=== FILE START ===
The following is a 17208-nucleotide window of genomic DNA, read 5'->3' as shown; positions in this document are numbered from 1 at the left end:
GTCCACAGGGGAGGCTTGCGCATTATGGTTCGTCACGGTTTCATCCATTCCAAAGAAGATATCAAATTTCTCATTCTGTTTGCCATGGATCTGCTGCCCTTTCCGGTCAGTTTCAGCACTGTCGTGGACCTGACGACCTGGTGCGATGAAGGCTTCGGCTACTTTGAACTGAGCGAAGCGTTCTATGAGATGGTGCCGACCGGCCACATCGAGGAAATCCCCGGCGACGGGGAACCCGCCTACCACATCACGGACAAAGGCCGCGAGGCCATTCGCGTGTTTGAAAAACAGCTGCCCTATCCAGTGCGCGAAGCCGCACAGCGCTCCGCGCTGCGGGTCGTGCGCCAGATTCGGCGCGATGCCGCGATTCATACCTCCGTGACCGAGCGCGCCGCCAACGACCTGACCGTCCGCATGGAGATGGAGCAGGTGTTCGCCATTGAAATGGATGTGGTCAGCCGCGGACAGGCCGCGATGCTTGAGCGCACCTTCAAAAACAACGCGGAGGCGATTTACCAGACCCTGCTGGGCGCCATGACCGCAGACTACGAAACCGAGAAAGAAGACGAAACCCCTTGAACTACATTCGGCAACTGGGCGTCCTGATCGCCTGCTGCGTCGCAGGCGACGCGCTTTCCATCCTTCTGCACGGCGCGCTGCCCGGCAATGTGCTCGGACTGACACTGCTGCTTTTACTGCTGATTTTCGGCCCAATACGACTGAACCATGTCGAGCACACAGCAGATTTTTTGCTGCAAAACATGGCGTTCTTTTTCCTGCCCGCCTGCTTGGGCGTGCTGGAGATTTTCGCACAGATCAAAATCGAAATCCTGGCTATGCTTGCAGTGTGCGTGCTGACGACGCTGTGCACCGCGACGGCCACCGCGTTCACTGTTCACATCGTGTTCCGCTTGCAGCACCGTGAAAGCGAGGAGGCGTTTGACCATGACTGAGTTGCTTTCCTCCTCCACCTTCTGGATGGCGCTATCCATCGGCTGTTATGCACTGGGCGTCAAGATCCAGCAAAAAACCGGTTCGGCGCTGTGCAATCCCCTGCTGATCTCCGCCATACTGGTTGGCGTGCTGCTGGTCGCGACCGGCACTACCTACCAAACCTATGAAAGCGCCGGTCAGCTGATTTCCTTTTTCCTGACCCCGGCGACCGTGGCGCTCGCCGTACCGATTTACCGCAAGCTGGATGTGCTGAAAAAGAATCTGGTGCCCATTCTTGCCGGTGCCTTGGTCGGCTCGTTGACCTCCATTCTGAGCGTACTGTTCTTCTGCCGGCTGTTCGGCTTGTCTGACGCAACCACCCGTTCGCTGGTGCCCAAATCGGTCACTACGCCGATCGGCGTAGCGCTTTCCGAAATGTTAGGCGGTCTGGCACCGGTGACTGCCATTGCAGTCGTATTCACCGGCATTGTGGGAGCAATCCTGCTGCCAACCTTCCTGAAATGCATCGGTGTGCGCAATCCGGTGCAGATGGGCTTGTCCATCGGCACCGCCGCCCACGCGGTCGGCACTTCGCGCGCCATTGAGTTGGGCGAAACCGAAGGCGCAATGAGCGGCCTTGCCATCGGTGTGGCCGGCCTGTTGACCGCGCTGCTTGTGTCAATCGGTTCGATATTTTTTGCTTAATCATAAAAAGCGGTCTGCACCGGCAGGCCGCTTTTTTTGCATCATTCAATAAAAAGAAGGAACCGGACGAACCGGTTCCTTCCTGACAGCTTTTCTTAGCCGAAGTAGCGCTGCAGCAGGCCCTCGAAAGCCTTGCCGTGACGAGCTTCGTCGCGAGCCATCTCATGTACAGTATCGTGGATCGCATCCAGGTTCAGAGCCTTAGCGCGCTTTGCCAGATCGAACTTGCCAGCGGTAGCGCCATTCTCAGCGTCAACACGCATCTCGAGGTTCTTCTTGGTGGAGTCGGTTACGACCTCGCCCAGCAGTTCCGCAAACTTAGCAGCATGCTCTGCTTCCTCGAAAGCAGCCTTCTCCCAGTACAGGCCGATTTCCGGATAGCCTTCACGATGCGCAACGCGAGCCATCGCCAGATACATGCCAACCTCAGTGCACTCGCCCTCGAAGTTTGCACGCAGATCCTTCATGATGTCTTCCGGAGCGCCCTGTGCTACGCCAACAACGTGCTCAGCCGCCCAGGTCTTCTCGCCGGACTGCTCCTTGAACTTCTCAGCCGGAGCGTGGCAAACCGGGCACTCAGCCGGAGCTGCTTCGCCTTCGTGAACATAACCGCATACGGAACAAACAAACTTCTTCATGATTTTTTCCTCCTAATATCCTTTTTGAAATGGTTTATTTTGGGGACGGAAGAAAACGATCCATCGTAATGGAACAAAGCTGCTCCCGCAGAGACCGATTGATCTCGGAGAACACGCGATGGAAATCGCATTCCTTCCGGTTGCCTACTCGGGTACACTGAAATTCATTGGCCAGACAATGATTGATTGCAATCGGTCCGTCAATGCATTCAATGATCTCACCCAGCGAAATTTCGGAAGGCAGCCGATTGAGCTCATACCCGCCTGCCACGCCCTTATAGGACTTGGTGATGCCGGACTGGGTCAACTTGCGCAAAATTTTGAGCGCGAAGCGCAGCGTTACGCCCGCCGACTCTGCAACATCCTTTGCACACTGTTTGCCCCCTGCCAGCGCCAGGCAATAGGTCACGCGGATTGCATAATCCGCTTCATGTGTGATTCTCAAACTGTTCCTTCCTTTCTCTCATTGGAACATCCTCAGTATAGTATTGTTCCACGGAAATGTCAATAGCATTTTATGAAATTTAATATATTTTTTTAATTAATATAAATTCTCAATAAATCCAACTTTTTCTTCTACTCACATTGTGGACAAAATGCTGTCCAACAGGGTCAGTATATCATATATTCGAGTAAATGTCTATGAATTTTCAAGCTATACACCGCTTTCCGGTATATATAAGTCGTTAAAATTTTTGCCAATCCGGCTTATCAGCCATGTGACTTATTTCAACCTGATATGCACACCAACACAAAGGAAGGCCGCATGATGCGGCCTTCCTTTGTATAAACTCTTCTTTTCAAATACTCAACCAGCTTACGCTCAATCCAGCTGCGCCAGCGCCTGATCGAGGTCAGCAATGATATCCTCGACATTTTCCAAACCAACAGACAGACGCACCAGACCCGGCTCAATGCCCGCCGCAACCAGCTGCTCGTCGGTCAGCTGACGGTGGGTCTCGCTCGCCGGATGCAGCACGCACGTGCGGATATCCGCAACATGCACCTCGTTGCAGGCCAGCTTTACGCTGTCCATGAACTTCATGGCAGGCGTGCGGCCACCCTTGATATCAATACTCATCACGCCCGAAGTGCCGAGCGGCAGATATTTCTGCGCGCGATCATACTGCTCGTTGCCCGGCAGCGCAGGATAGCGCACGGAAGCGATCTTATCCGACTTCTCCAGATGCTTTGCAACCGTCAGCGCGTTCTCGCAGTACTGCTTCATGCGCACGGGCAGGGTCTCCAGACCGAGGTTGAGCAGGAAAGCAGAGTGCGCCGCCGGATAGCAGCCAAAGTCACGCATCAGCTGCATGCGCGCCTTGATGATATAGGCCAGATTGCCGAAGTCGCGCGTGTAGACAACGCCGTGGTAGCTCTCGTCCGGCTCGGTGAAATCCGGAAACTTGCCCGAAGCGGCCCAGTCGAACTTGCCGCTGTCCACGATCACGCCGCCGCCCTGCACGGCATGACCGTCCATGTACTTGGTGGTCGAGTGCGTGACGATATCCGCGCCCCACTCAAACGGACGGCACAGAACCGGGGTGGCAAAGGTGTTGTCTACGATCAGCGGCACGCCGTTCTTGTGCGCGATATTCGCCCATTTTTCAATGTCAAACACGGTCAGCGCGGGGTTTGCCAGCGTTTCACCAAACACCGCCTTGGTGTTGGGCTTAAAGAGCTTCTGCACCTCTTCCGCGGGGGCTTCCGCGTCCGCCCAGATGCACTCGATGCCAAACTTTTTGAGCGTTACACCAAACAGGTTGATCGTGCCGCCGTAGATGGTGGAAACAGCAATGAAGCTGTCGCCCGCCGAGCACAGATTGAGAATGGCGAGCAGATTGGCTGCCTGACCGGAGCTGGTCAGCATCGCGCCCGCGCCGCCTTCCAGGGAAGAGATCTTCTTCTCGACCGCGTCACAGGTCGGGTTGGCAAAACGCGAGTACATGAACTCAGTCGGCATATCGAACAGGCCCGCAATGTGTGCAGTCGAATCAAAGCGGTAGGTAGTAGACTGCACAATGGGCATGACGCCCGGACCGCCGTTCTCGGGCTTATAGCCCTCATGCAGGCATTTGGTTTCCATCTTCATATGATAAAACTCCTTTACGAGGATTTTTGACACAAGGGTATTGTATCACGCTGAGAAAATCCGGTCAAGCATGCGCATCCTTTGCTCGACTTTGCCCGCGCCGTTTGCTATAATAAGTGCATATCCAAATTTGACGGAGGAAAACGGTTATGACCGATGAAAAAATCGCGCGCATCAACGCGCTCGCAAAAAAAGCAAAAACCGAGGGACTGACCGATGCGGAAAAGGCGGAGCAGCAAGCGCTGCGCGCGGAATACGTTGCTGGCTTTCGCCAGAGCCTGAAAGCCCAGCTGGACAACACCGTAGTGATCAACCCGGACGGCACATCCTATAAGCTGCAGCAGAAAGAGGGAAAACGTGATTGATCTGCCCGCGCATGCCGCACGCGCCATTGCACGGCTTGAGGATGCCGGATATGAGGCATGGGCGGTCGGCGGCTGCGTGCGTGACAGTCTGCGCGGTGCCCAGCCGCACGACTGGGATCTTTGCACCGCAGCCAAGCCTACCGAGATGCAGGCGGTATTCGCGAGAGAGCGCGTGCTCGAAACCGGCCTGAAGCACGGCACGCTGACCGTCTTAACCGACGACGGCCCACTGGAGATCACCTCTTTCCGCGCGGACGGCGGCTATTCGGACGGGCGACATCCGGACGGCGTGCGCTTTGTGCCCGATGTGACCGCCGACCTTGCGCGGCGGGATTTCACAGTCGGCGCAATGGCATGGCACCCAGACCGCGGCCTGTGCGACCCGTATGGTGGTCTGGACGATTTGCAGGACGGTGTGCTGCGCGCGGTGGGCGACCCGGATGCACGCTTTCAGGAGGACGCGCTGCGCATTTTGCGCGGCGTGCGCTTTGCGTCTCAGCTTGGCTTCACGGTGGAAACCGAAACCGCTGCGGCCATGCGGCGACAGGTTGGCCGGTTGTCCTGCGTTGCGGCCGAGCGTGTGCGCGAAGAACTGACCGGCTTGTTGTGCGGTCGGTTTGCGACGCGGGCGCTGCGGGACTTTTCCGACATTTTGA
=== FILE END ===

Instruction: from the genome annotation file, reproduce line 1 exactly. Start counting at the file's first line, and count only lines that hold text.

The following is a 17208-nucleotide window of genomic DNA, read 5'->3' as shown; positions in this document are numbered from 1 at the left end: